As I sat in my Church pew this Christmas Eve, I marveled at the large trees lit by white lights, amid a backdrop of fresh poinsettias, along with the smell of incense accompanying our Parish Priest to the altar.  I joined the Children’s Choir in singing the beautiful Christmas Carols I still remember brilliantly from my Catholic School days—“Silent Night,” “Away in a Manger,” and “We Three Kings.”  I found my eyes filling with tears thinking of family members who live far away, loved ones who have gone before us, and those of our military who are celebrating the holidays away from their spouses and children.  I smiled watching youth from the Faith Formation program convene on the Altar dressed as Mary and Joseph, angels, shepherds, and the three wise men, one of which had a very impressive beard attached to his innocent face.
    After publishing my article titled, Catholicism and Celiac Disease, I was amazed and humbled by the number of responses received from celiac sufferers and their family members.  I realized that my first article was just that—a first article—because a second one became necessary in order to pass on information which so many other Catholic celiacs deserve the opportunity to hear.  What began as a very personal and profound journey for me has become a chance to help others who are finding peace amid a life altering diagnosis.
    The Benedictine Sisters of Perpetual Adoration, in an effort to help Catholics with celiac disease, have developed a low gluten communion host which still satisfies the Code of Cannon Law stating that Eucharist hosts must be made of water and wheat.  Their website states, “Our low gluten bread is made with wheat starch and water.  The gluten content is 0.01%.  It is made, stored, and shipped in a dedicated gluten-free environment.”  The Benedictine Sisters have served over 2,000 Catholics with gluten intolerance, and because of the extremely low gluten content, it appears to be perfectly safe for most celiacs.  Their website contains a link to their low gluten host order form.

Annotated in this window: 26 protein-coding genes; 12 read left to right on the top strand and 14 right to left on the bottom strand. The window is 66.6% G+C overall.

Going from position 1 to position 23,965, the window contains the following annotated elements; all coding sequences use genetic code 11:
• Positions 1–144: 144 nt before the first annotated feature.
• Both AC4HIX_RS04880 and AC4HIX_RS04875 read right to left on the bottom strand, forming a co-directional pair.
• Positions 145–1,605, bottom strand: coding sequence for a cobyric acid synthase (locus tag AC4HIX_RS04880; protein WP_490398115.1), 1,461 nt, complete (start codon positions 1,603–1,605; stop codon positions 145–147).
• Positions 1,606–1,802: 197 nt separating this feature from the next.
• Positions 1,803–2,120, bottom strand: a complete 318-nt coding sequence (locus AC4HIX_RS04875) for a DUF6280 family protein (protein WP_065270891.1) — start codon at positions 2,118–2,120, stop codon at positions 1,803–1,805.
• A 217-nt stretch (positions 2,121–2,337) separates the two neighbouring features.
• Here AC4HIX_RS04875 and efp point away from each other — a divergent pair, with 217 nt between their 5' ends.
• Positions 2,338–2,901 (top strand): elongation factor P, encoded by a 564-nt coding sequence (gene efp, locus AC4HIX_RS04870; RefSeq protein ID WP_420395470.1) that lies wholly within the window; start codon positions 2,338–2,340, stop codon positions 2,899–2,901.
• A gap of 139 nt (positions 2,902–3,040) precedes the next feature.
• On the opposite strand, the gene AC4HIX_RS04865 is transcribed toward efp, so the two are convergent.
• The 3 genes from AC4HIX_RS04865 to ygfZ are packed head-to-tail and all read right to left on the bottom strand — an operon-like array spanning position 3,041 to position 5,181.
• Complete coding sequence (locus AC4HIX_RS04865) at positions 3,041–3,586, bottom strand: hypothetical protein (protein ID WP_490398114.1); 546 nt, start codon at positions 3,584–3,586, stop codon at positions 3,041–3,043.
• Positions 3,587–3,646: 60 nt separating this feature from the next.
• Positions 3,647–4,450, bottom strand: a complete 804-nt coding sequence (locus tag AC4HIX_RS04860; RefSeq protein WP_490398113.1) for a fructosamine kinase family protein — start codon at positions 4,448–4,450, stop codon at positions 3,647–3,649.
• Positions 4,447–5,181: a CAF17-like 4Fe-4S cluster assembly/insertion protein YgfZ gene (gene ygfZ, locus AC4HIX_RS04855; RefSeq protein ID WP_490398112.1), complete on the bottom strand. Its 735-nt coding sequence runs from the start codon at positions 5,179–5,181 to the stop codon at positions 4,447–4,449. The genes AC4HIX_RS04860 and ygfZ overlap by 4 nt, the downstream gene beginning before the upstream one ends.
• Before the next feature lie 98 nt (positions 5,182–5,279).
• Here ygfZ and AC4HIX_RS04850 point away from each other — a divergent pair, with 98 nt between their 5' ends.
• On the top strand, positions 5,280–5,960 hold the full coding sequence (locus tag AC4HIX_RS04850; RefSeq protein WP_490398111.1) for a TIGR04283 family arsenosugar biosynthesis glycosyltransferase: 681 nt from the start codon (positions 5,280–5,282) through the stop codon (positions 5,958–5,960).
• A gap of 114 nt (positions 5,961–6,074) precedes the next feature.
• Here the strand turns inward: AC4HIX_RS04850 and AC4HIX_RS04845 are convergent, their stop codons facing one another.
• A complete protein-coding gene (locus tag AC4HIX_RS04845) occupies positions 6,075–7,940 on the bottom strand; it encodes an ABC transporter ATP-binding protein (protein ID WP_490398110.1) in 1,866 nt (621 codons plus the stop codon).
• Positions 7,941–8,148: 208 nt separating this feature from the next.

Many Priests, Parishes, and Diocese are now accepting the substitution of traditional Eucharist with these low gluten hosts, developed by the Benedictine Sisters.  I advise anyone desiring to receive Eucharist through both the Body and Blood of Christ to speak with your Pastor, and share your diagnosis to find if this option is possible in your Parish.  What an amazing opportunity for Catholic Celiacs.  I thank those who commented on my first article—noting that their bodies tolerated the low gluten host, and their Priests were open to offering this special host at Holy Communion.
    If the low gluten host is not an option for your weekly sacrament, please remember some other important advice I was given, Jesus knows your body and what is in your heart.  Partaking of Communion through the Blood of Christ is still a full participation of the Holy Sacrament.
    This spring I will proudly stand behind my son as he receives his First Holy Communion.  I am once again reminded of that day long ago when I received the Sacrament for the first time.  I pray that he will always find the comfort I have in the love surrounding him each week when he attends Mass.
    Helpful websites for Catholics with Celiac Disease:
    Benedictine Sisters of Perpetual Adoration : www.benedictinesisters.org
    Catholic Celiac Society: www.catholicceliacs.org


    Dyani Barber